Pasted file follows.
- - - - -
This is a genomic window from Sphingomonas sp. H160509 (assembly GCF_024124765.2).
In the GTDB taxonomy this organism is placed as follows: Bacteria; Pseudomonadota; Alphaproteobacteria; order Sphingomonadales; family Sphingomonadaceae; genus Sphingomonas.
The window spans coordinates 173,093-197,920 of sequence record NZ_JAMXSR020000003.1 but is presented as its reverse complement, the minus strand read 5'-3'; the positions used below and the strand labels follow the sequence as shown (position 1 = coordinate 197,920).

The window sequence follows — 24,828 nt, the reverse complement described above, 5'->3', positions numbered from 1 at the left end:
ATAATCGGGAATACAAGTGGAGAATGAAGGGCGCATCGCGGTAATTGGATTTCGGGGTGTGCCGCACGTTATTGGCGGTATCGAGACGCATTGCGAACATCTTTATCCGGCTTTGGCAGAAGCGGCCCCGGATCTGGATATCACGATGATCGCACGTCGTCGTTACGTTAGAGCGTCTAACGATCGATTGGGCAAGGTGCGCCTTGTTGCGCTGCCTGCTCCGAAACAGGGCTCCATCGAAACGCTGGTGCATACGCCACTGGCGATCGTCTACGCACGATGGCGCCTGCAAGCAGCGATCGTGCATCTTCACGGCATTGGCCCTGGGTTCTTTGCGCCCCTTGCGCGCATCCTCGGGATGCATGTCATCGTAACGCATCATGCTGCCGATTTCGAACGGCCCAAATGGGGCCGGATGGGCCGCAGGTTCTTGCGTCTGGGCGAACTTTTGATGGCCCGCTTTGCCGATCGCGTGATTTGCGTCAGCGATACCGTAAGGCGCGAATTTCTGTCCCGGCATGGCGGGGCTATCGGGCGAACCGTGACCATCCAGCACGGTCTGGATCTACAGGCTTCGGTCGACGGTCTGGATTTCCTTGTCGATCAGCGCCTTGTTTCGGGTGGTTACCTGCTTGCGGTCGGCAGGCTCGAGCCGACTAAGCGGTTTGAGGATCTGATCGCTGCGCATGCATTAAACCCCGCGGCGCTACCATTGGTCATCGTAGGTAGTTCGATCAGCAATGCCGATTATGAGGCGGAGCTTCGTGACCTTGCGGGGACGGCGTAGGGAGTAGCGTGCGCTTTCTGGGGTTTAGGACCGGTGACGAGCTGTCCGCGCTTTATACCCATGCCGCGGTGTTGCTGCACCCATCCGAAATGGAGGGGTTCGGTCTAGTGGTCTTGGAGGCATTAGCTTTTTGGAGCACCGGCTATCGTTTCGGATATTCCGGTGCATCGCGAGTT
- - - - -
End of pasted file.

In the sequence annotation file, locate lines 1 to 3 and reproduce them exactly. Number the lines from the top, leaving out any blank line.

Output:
This is a genomic window from Sphingomonas sp. H160509 (assembly GCF_024124765.2).
In the GTDB taxonomy this organism is placed as follows: Bacteria; Pseudomonadota; Alphaproteobacteria; order Sphingomonadales; family Sphingomonadaceae; genus Sphingomonas.
The window spans coordinates 173,093-197,920 of sequence record NZ_JAMXSR020000003.1 but is presented as its reverse complement, the minus strand read 5'-3'; the positions used below and the strand labels follow the sequence as shown (position 1 = coordinate 197,920).